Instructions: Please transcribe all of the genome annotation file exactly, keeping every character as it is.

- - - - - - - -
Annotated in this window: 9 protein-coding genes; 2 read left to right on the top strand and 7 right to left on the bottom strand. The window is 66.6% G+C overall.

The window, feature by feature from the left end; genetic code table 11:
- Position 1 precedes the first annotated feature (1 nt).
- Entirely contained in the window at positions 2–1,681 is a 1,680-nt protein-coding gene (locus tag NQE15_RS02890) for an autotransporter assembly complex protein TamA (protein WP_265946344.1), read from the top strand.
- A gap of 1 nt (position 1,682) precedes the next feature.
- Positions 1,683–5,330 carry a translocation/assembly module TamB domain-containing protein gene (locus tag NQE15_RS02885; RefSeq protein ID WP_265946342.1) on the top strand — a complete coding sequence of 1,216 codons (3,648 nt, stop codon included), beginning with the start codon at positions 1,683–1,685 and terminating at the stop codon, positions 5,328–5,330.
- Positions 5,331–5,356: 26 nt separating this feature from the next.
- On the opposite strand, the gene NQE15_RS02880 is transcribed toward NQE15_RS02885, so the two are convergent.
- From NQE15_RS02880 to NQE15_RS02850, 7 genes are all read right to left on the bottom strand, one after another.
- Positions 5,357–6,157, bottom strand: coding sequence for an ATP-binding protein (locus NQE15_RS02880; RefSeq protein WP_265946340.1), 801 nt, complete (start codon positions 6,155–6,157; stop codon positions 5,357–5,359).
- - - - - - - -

Annotated in this window: 9 protein-coding genes; 2 read left to right on the top strand and 7 right to left on the bottom strand. The window is 66.6% G+C overall.

The window, feature by feature from the left end; genetic code table 11:
- Position 1 precedes the first annotated feature (1 nt).
- Entirely contained in the window at positions 2–1,681 is a 1,680-nt protein-coding gene (locus tag NQE15_RS02890) for an autotransporter assembly complex protein TamA (protein WP_265946344.1), read from the top strand.
- A gap of 1 nt (position 1,682) precedes the next feature.
- Positions 1,683–5,330 carry a translocation/assembly module TamB domain-containing protein gene (locus tag NQE15_RS02885; RefSeq protein ID WP_265946342.1) on the top strand — a complete coding sequence of 1,216 codons (3,648 nt, stop codon included), beginning with the start codon at positions 1,683–1,685 and terminating at the stop codon, positions 5,328–5,330.
- Positions 5,331–5,356: 26 nt separating this feature from the next.
- On the opposite strand, the gene NQE15_RS02880 is transcribed toward NQE15_RS02885, so the two are convergent.
- From NQE15_RS02880 to NQE15_RS02850, 7 genes are all read right to left on the bottom strand, one after another.
- Positions 5,357–6,157, bottom strand: coding sequence for an ATP-binding protein (locus NQE15_RS02880; RefSeq protein WP_265946340.1), 801 nt, complete (start codon positions 6,155–6,157; stop codon positions 5,357–5,359).